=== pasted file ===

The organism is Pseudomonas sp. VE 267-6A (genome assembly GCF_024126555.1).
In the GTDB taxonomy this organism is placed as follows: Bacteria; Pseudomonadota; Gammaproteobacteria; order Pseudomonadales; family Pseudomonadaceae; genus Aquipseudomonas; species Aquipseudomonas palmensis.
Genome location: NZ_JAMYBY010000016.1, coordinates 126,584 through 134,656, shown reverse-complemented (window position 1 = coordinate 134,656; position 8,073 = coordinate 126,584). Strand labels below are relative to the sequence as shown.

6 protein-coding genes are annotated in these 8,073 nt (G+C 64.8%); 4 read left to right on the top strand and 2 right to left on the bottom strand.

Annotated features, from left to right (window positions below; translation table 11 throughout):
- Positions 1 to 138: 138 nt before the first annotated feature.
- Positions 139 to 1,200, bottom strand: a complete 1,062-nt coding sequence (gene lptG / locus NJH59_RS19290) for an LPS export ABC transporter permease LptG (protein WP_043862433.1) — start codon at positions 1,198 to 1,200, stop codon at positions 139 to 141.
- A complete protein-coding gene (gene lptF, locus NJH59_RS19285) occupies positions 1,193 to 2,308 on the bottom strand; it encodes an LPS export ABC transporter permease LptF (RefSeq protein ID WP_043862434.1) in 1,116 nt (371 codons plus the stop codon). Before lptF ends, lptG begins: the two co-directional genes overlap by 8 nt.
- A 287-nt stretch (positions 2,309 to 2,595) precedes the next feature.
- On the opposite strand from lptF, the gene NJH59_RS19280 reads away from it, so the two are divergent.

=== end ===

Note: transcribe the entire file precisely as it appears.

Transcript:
The organism is Pseudomonas sp. VE 267-6A (genome assembly GCF_024126555.1).
In the GTDB taxonomy this organism is placed as follows: Bacteria; Pseudomonadota; Gammaproteobacteria; order Pseudomonadales; family Pseudomonadaceae; genus Aquipseudomonas; species Aquipseudomonas palmensis.
Genome location: NZ_JAMYBY010000016.1, coordinates 126,584 through 134,656, shown reverse-complemented (window position 1 = coordinate 134,656; position 8,073 = coordinate 126,584). Strand labels below are relative to the sequence as shown.

6 protein-coding genes are annotated in these 8,073 nt (G+C 64.8%); 4 read left to right on the top strand and 2 right to left on the bottom strand.

Annotated features, from left to right (window positions below; translation table 11 throughout):
- Positions 1 to 138: 138 nt before the first annotated feature.
- Positions 139 to 1,200, bottom strand: a complete 1,062-nt coding sequence (gene lptG / locus NJH59_RS19290) for an LPS export ABC transporter permease LptG (protein WP_043862433.1) — start codon at positions 1,198 to 1,200, stop codon at positions 139 to 141.
- A complete protein-coding gene (gene lptF, locus NJH59_RS19285) occupies positions 1,193 to 2,308 on the bottom strand; it encodes an LPS export ABC transporter permease LptF (RefSeq protein ID WP_043862434.1) in 1,116 nt (371 codons plus the stop codon). Before lptF ends, lptG begins: the two co-directional genes overlap by 8 nt.
- A 287-nt stretch (positions 2,309 to 2,595) precedes the next feature.
- On the opposite strand from lptF, the gene NJH59_RS19280 reads away from it, so the two are divergent.